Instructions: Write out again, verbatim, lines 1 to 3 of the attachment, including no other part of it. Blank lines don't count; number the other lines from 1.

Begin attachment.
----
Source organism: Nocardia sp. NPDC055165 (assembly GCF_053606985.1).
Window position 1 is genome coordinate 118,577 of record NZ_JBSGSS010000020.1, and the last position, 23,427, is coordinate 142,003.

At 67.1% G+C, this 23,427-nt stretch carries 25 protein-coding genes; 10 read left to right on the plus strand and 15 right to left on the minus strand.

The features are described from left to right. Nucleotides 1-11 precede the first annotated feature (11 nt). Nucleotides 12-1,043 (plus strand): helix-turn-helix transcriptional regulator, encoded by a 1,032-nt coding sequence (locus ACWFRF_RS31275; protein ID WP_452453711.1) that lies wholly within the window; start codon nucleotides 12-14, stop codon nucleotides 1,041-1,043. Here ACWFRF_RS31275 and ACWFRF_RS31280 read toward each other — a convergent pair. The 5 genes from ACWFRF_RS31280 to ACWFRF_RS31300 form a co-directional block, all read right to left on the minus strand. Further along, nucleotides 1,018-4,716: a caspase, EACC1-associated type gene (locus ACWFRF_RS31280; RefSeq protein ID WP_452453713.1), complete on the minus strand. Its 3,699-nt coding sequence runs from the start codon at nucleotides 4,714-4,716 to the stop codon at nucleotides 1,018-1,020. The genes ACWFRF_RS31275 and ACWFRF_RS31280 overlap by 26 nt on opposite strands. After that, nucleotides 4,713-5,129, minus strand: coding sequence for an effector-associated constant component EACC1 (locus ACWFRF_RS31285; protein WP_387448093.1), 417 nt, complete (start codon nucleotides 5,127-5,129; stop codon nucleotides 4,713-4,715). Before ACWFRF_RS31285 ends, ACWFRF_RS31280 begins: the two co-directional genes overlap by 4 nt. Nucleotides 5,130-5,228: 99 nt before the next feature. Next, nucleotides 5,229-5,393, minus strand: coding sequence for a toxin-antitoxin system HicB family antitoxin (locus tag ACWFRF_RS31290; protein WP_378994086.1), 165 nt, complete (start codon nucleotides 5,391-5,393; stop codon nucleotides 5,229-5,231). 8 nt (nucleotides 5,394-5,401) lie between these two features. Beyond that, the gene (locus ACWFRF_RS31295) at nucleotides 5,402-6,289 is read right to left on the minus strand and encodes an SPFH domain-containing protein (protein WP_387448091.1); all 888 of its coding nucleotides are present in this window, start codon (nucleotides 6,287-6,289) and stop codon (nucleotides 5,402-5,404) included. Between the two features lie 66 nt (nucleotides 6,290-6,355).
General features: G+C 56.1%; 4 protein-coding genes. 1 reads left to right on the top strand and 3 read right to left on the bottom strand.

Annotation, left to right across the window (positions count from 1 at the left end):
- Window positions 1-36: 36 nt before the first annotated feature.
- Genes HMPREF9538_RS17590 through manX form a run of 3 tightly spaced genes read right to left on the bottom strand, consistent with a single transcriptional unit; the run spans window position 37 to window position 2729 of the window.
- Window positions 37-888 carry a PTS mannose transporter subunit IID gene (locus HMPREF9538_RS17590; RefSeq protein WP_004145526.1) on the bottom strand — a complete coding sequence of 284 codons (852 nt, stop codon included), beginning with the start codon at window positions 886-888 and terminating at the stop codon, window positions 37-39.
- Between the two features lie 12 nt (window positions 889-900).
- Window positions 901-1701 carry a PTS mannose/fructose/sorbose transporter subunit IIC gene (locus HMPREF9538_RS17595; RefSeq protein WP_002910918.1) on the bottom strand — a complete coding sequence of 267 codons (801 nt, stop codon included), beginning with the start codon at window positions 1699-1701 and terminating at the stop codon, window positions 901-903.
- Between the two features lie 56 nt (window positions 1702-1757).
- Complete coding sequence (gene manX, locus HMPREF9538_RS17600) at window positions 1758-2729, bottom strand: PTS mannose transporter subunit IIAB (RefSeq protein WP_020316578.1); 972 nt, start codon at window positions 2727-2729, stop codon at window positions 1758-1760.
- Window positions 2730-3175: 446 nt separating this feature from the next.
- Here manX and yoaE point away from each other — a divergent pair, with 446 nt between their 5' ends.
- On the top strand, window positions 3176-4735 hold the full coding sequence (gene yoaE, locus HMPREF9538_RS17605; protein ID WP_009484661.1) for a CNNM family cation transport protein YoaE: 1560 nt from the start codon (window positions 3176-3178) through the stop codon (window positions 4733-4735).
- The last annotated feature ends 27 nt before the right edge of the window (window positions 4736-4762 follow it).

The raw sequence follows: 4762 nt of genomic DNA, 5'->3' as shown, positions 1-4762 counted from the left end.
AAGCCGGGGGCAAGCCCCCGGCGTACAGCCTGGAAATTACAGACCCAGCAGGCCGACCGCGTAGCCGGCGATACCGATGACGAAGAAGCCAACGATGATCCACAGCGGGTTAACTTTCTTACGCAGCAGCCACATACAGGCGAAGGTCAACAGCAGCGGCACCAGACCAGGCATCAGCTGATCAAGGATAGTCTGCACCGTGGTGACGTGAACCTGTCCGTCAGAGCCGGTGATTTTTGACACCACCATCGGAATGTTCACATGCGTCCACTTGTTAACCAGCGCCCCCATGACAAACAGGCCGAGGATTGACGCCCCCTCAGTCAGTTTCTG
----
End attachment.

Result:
Source organism: Nocardia sp. NPDC055165 (assembly GCF_053606985.1).
Window position 1 is genome coordinate 118,577 of record NZ_JBSGSS010000020.1, and the last position, 23,427, is coordinate 142,003.

At 67.1% G+C, this 23,427-nt stretch carries 25 protein-coding genes; 10 read left to right on the plus strand and 15 right to left on the minus strand.